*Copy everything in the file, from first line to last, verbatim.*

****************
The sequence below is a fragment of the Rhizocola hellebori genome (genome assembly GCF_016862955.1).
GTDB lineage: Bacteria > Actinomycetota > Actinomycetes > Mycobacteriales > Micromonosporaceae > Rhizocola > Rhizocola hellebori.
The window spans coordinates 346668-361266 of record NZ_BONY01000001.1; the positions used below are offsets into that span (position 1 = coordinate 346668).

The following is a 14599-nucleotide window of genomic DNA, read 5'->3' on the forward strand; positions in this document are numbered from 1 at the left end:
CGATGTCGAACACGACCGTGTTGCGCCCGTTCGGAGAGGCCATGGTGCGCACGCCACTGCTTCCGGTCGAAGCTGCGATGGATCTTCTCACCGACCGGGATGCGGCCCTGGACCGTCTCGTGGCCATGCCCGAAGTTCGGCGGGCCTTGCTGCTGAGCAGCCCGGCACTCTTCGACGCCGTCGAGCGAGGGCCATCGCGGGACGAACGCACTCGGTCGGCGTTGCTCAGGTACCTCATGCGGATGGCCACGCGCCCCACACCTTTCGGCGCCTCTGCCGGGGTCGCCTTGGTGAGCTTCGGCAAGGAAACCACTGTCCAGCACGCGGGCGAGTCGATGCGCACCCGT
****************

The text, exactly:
The sequence below is a fragment of the Rhizocola hellebori genome (genome assembly GCF_016862955.1).
GTDB lineage: Bacteria > Actinomycetota > Actinomycetes > Mycobacteriales > Micromonosporaceae > Rhizocola > Rhizocola hellebori.
The window spans coordinates 346668-361266 of record NZ_BONY01000001.1; the positions used below are offsets into that span (position 1 = coordinate 346668).

The following is a 14599-nucleotide window of genomic DNA, read 5'->3' on the forward strand; positions in this document are numbered from 1 at the left end:
CGATGTCGAACACGACCGTGTTGCGCCCGTTCGGAGAGGCCATGGTGCGCACGCCACTGCTTCCGGTCGAAGCTGCGATGGATCTTCTCACCGACCGGGATGCGGCCCTGGACCGTCTCGTGGCCATGCCCGAAGTTCGGCGGGCCTTGCTGCTGAGCAGCCCGGCACTCTTCGACGCCGTCGAGCGAGGGCCATCGCGGGACGAACGCACTCGGTCGGCGTTGCTCAGGTACCTCATGCGGATGGCCACGCGCCCCACACCTTTCGGCGCCTCTGCCGGGGTCGCCTTGGTGAGCTTCGGCAAGGAAACCACTGTCCAGCACGCGGGCGAGTCGATGCGCACCCGT